As the college football bowls kick off, the scores in the classroom are already in. The best teams in the land cannot celebrate because of their large racial gaps in graduation rates between black and white players.
In my 19th annual Graduation Gap Bowl, Florida State, the defending national champion, graduated 57 percent of its black players, compared to 100 percent for the white players, giving it the worst racial gap of all 76 bowl teams, according to National Collegiate Athletic Association statistics. The Seminoles remain symbolic of big-time programs which refuse to join the schools that have felt the pressure to live up to the true ideal of student athlete.
A record number of 27 teams, including Boston College, scored a “Touchdown” for having graduation rates of at least 50 percent for both black and white players and racial gaps of under 15 percentage points. The Touchdown schools had an average graduation rate of 78.4 percent for black players and 83.1 percent for white players. While wealthy private schools such as BC, Stanford, and Notre Dame continue to dominate the top of the list, it was refreshing to see more and more public universities join the elite, such as UCLA, Clemson and South Carolina.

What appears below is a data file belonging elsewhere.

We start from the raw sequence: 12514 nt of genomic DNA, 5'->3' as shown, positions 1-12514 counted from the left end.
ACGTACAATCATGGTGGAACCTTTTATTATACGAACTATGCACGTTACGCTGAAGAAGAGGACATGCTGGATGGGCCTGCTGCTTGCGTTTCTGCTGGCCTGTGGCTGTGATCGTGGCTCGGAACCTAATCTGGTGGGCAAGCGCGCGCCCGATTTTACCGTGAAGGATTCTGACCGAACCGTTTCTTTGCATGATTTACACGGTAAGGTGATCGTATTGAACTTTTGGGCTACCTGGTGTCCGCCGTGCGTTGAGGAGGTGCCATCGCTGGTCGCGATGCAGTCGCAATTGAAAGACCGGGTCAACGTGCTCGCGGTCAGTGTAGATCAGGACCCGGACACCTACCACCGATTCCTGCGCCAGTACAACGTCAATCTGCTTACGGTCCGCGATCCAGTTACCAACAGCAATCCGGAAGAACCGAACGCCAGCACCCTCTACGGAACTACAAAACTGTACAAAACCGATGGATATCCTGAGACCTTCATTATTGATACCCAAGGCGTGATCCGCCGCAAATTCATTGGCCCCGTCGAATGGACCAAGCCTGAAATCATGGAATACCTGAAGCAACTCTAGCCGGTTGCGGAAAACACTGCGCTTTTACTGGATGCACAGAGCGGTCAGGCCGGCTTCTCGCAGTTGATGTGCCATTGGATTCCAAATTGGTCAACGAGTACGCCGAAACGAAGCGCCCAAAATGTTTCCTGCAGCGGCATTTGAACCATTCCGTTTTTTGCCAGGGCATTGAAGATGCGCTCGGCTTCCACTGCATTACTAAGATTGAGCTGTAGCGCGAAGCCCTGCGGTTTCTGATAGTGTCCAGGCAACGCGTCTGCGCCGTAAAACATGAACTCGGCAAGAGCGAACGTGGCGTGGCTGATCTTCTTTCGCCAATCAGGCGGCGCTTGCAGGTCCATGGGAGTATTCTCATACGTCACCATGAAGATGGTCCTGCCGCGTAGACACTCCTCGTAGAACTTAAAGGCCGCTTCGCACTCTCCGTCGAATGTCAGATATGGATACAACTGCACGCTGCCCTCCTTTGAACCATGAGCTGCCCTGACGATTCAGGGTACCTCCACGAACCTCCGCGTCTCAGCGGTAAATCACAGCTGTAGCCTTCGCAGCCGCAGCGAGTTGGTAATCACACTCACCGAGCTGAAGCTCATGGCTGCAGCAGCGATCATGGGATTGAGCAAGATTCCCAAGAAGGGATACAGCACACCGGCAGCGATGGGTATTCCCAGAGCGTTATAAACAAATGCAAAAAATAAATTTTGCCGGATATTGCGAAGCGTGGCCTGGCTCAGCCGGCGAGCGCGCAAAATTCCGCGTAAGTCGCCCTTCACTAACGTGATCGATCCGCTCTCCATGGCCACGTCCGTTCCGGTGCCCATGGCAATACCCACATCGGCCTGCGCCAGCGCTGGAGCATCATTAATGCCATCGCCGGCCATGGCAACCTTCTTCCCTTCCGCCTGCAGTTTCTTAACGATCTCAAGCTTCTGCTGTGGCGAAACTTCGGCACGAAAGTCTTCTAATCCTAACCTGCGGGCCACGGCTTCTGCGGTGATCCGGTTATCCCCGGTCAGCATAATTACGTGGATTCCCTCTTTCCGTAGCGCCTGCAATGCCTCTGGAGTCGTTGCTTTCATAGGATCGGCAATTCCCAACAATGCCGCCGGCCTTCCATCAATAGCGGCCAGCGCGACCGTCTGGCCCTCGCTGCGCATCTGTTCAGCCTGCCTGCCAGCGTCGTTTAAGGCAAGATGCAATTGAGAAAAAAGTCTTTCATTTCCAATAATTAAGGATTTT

But it remains sobering that not a single school in the Top 10 of the playoff rankings scored a Touchdown. The majority of schools, 43, instead earned a “First Down” for good graduation rates that were diminished by bad racial gaps. To be fair to Oregon, Ohio State and Alabama, their black player grad rates are acceptable at 60 percent, 68 percent and 72 percent respectively. But their much higher rates for white players maintains the image of exploitation, especially with 27 bowl schools now displaying much more equality. And five schools should not be playing at all, including ninth-ranked Mississippi and 24th ranked Southern California, with black player rates under 50 percent.
Derrick Z. Jackson can be reached at firstname.lastname@example.org.